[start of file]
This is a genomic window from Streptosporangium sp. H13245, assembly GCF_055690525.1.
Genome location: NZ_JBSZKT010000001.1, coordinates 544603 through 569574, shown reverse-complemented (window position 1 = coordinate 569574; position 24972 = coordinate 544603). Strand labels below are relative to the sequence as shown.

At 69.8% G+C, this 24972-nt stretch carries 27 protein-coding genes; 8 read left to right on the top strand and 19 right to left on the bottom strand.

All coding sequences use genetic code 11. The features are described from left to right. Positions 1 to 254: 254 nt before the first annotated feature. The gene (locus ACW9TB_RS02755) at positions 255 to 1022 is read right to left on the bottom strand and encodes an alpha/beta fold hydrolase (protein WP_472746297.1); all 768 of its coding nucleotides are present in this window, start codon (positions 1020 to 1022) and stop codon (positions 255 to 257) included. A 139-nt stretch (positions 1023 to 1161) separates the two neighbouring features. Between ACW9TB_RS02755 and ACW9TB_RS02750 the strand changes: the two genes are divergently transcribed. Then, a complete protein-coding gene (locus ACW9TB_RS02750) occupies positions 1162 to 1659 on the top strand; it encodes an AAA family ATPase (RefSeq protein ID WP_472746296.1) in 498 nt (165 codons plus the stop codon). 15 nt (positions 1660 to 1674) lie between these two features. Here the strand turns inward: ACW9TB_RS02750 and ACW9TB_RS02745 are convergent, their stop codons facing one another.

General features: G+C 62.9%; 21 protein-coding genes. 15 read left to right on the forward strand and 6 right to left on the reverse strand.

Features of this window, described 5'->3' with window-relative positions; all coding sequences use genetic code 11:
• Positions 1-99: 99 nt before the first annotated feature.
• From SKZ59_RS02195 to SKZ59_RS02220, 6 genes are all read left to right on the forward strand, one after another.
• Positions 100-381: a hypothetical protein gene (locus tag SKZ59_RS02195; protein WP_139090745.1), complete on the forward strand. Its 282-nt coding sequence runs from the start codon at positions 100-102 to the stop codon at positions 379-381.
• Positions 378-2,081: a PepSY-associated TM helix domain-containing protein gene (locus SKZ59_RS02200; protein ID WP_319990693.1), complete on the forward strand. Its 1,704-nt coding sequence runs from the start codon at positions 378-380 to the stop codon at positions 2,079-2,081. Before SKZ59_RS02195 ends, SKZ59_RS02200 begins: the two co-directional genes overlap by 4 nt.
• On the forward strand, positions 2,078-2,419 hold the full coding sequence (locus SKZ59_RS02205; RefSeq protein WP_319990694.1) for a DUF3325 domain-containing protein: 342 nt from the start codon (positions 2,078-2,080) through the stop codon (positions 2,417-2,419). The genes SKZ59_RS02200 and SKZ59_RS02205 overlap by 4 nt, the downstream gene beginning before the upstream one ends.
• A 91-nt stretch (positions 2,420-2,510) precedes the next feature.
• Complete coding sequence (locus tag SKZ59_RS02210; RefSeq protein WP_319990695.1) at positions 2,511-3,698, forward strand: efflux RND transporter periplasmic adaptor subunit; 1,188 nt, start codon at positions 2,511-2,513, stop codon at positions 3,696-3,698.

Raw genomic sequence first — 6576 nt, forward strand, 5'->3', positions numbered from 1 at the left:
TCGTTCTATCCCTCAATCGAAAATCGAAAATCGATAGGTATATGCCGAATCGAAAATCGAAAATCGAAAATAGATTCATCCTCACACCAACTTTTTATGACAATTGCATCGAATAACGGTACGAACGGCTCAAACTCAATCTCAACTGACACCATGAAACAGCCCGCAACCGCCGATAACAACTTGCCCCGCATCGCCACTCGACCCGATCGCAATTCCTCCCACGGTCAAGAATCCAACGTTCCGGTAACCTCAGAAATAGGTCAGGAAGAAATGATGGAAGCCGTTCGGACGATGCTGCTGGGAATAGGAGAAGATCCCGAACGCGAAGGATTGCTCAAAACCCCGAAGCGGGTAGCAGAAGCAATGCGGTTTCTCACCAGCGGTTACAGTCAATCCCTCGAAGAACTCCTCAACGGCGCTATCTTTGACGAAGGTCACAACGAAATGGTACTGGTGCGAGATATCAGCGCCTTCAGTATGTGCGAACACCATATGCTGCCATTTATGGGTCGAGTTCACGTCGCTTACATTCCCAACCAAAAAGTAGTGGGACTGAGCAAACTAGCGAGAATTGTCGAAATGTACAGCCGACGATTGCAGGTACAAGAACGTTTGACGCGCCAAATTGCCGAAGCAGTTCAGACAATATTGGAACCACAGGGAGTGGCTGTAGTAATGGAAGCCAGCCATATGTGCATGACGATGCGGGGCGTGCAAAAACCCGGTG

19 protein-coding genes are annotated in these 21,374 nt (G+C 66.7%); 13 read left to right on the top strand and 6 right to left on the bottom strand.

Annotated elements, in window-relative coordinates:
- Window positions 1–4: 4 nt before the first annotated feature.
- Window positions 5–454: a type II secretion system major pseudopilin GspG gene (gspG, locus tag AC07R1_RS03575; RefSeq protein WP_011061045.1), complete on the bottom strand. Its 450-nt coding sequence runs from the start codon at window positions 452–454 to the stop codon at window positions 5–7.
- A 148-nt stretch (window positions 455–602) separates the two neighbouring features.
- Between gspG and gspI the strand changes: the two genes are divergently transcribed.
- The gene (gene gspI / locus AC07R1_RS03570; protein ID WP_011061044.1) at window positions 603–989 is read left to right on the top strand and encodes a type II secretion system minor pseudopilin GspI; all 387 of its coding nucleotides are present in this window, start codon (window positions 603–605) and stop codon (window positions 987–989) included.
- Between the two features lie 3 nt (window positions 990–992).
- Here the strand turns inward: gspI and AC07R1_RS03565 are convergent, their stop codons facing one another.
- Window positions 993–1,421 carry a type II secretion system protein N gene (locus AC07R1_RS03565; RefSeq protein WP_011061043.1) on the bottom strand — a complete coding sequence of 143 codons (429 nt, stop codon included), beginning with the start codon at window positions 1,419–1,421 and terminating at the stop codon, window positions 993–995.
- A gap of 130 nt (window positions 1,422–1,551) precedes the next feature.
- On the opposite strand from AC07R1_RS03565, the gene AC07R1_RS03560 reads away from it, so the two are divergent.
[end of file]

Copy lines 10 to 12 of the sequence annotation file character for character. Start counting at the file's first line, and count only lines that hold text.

• Positions 378-2,081: a PepSY-associated TM helix domain-containing protein gene (locus SKZ59_RS02200; protein ID WP_319990693.1), complete on the forward strand. Its 1,704-nt coding sequence runs from the start codon at positions 378-380 to the stop codon at positions 2,079-2,081. Before SKZ59_RS02195 ends, SKZ59_RS02200 begins: the two co-directional genes overlap by 4 nt.
• On the forward strand, positions 2,078-2,419 hold the full coding sequence (locus SKZ59_RS02205; RefSeq protein WP_319990694.1) for a DUF3325 domain-containing protein: 342 nt from the start codon (positions 2,078-2,080) through the stop codon (positions 2,417-2,419). The genes SKZ59_RS02200 and SKZ59_RS02205 overlap by 4 nt, the downstream gene beginning before the upstream one ends.
• A 91-nt stretch (positions 2,420-2,510) precedes the next feature.